The federal Uniform Services Employment and Reemployment Rights Act (USERRA) says that if an employee's military-related absences last less than five years, you must reinstate the employee to his or her job or one with the same pay, perks, seniority and status. But that law does not, as a new case shows, require you to rehire people more than once for each period of active duty served.
Example: If employees' war injuries flare up and cause them to quit, they can't use USERRA as a tool to force you to rehire them a second time.
Recent case: Laurence Bowlds served in the military and his former employer, General Motors, rehired him after his discharge. A few years later, the lingering effects of a war injury forced him into disability retirement. His condition slowly improved to the point that he felt ready to return to work a second time.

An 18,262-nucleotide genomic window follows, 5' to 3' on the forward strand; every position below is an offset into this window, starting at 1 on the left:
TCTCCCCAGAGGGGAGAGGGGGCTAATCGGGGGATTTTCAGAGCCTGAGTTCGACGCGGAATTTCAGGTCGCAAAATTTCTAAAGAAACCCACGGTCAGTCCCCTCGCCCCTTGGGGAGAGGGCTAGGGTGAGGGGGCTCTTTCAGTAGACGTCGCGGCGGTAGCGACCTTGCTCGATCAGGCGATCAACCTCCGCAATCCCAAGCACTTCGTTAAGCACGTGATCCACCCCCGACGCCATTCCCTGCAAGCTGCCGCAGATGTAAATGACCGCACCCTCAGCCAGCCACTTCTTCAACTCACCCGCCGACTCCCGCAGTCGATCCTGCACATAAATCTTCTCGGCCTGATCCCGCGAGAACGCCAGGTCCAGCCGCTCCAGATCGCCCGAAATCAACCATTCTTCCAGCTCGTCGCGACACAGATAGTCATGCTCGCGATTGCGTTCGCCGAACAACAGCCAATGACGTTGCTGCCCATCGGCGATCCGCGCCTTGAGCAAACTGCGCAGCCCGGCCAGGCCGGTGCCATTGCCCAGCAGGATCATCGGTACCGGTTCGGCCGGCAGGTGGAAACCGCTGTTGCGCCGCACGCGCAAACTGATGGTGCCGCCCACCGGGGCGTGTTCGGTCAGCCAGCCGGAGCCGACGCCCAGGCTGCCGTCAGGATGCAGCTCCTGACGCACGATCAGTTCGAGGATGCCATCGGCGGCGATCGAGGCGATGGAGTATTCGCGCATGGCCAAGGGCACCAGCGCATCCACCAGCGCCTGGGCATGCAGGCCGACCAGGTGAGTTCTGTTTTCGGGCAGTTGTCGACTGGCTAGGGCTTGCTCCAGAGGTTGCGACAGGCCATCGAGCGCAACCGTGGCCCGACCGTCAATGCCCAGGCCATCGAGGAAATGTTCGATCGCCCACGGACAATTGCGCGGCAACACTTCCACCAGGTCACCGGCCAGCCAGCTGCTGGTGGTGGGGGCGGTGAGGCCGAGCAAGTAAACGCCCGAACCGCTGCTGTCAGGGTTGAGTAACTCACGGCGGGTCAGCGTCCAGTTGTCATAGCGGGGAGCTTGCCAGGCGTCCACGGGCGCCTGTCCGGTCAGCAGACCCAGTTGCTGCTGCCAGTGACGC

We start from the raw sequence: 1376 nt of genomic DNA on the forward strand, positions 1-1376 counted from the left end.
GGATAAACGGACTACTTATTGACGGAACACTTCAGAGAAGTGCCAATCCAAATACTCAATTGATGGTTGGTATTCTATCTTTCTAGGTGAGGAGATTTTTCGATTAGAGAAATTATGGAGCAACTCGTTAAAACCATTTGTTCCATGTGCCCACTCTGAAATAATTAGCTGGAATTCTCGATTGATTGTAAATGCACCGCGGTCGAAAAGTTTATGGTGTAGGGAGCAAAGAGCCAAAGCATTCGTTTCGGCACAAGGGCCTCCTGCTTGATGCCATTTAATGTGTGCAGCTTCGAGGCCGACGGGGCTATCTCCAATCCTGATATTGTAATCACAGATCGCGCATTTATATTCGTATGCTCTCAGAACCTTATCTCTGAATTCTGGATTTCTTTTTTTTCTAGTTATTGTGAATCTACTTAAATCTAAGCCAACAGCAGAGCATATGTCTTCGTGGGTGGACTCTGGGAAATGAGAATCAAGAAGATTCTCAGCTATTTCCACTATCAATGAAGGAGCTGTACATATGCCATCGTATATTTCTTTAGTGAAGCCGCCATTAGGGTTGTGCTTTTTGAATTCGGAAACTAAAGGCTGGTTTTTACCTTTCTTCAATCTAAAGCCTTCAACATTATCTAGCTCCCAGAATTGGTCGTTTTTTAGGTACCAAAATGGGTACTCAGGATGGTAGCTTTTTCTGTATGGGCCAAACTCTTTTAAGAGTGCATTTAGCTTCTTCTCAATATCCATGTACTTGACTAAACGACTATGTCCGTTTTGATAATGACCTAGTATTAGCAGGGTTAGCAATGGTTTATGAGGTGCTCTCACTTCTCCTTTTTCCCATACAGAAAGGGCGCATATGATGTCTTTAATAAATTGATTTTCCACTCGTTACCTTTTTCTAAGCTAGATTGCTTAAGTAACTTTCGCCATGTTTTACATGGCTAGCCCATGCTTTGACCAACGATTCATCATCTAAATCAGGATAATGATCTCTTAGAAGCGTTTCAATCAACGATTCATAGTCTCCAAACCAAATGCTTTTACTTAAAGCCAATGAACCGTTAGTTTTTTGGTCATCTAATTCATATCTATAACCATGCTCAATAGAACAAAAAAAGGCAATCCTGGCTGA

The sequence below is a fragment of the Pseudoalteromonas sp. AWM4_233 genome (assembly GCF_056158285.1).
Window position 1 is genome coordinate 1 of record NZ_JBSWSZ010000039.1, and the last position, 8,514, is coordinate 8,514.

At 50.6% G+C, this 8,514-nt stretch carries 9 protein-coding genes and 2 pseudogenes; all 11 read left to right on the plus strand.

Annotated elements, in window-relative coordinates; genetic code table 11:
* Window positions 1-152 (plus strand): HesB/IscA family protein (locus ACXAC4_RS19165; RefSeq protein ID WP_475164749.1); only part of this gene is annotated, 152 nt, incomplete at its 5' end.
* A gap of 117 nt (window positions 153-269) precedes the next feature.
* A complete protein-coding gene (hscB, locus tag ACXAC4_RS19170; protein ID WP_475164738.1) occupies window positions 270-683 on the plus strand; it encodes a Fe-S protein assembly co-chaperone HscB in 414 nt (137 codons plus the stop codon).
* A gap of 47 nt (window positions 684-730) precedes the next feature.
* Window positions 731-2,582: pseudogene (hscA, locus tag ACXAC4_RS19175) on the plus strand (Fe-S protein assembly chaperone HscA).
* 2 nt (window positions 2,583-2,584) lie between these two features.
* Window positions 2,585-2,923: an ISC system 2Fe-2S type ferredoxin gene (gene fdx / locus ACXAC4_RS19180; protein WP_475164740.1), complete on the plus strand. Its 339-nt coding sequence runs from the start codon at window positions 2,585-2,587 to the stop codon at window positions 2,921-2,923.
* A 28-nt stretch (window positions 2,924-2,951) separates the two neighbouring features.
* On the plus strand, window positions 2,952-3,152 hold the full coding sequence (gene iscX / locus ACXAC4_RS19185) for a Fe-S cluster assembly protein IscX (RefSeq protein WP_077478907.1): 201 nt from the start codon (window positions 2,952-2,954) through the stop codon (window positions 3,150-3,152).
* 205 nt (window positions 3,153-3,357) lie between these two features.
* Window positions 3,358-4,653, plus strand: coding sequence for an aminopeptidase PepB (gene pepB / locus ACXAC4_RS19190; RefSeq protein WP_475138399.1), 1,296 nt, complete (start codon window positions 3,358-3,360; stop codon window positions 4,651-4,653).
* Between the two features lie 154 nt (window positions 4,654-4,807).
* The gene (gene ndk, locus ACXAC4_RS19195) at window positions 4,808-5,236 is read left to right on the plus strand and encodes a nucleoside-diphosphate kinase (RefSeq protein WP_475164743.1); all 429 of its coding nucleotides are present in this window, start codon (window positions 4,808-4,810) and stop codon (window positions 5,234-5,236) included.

This time, General Motors refused to reinstate him. He filed a USERRA lawsuit, alleging that he had a right to his job because his disability was the direct result of a wartime injury. But the court tossed out his lawsuit, saying USERRA gives people only one shot at reinstatement and then the employer's obligation ends. (Bowlds v. General Motors, No. 04-1907, 7th Cir., 2005)
Online resources: For more advice on complying with USERRA, go to the Labor Department site, www.dol.gov/vets, or www.esgr.org/employers.